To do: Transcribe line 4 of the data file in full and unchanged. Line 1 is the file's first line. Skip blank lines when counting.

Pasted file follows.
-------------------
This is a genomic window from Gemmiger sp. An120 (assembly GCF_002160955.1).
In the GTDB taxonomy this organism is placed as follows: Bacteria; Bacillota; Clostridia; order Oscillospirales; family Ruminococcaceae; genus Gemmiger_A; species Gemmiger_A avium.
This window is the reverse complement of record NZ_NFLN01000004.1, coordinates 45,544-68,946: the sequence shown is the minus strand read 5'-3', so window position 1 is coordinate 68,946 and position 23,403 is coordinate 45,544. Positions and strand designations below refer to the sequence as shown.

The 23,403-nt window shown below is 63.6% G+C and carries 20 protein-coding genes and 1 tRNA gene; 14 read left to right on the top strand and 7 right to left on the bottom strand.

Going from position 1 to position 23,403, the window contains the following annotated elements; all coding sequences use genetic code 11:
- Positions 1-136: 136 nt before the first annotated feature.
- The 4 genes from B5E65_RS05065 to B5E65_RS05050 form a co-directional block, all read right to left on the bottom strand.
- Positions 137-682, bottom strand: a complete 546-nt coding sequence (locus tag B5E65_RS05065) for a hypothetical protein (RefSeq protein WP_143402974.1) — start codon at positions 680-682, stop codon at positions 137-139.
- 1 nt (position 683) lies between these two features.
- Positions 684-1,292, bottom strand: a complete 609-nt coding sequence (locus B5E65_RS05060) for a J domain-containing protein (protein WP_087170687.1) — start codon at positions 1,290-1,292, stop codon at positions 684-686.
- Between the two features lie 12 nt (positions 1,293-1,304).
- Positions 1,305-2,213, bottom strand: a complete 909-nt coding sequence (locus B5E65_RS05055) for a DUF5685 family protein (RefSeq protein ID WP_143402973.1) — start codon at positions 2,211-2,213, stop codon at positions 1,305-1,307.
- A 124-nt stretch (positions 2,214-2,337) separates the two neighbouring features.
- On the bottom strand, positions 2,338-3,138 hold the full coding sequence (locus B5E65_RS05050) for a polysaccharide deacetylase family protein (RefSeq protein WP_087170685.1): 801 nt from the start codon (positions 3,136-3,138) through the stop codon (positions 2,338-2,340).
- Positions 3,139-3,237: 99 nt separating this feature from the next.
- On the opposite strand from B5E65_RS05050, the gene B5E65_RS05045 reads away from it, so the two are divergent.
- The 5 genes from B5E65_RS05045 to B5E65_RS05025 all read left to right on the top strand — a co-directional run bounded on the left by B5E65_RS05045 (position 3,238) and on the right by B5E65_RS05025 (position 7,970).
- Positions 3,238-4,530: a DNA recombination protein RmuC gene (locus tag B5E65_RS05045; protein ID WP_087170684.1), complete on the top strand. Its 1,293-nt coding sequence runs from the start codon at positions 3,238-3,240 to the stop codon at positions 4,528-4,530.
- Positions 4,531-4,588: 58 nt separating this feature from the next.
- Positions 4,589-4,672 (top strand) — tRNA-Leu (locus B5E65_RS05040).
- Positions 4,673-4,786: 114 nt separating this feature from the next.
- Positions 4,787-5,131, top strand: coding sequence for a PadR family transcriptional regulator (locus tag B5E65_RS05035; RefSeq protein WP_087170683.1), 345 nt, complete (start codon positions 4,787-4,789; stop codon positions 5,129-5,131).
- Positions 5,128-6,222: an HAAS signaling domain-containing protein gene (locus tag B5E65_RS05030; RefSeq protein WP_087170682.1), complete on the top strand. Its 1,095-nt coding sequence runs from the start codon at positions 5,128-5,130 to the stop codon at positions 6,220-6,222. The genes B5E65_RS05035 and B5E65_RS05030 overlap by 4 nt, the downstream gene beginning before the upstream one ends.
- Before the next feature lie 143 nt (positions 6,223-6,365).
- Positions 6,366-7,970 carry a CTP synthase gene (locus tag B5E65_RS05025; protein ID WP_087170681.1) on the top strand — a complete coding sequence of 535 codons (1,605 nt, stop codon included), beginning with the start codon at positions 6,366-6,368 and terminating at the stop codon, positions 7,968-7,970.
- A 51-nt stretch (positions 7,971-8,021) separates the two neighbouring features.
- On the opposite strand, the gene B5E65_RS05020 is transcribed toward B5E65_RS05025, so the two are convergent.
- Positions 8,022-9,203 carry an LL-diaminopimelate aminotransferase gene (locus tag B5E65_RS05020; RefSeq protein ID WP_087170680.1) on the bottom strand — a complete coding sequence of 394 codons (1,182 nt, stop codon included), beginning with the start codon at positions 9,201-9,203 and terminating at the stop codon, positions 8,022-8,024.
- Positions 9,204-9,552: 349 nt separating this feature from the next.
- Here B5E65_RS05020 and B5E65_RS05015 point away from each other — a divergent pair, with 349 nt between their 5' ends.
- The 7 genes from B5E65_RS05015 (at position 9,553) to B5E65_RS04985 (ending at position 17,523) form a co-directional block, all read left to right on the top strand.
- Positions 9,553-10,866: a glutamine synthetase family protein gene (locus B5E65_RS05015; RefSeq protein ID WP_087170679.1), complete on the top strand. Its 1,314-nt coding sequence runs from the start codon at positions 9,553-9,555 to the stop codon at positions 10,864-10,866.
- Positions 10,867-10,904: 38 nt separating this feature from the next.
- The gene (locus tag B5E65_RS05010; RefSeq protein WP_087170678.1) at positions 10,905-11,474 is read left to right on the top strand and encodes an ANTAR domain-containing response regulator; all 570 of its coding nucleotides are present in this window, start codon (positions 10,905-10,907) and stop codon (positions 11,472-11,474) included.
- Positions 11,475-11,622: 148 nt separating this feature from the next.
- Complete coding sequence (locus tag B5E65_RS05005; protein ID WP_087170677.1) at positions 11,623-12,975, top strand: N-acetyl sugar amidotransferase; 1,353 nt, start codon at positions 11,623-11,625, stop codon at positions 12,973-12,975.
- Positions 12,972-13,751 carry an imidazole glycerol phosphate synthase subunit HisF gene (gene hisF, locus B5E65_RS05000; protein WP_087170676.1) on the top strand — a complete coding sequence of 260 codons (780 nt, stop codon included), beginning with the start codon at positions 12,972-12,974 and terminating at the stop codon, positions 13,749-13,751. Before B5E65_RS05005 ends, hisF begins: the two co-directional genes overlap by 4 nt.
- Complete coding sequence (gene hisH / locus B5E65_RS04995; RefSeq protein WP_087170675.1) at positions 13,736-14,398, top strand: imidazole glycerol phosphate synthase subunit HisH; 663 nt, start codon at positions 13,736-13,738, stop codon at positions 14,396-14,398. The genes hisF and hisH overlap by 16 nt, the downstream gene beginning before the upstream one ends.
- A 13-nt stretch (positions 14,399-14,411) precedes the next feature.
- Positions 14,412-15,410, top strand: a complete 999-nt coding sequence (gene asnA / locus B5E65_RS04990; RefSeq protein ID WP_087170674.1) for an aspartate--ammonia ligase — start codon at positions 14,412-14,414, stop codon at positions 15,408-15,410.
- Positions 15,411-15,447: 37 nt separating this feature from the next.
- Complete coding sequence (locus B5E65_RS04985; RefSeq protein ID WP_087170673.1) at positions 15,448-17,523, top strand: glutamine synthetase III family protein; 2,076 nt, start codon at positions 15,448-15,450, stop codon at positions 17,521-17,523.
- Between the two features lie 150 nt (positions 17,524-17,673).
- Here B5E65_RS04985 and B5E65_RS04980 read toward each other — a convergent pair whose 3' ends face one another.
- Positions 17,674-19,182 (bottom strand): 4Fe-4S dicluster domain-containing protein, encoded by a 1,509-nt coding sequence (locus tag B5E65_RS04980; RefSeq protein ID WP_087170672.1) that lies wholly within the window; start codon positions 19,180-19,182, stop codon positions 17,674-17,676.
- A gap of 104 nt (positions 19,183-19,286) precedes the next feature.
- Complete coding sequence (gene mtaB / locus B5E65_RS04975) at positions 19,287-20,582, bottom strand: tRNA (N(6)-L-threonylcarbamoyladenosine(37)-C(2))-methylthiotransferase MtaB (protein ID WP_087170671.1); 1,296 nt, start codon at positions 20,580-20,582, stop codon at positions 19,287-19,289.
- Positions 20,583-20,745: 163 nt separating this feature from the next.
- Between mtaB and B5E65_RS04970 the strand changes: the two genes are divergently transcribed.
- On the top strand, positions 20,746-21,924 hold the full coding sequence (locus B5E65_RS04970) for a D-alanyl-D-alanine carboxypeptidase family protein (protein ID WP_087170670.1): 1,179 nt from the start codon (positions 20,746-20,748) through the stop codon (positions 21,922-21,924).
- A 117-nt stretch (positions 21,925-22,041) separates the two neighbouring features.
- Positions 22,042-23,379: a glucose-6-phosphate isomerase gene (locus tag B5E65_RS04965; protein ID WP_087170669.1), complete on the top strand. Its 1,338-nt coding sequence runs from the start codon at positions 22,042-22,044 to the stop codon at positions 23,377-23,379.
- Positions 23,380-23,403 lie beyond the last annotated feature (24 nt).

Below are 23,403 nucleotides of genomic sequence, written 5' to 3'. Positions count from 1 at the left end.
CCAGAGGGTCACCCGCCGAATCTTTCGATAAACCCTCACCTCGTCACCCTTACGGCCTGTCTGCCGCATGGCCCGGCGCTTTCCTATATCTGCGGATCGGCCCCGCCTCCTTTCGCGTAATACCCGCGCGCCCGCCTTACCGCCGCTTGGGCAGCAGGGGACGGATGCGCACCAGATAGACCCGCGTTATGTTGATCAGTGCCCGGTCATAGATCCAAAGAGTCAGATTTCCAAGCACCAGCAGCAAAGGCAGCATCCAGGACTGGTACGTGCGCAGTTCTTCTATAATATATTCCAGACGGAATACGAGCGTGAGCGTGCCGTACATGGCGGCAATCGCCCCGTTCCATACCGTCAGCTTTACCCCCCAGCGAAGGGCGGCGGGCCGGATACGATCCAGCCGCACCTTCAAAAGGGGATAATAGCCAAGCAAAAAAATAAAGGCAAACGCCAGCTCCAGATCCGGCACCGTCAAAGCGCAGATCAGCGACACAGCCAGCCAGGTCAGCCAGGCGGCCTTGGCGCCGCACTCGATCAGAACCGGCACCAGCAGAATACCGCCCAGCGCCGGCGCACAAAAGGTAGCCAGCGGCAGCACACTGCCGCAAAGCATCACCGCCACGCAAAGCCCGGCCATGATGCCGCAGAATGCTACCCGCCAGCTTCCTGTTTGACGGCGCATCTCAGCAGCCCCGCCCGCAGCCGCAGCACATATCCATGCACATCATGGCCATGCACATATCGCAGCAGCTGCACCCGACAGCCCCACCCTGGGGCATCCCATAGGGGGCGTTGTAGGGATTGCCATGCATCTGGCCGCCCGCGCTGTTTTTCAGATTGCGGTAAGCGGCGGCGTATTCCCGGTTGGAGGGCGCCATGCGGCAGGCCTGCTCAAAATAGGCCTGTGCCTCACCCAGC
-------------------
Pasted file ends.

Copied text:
The 23,403-nt window shown below is 63.6% G+C and carries 20 protein-coding genes and 1 tRNA gene; 14 read left to right on the top strand and 7 right to left on the bottom strand.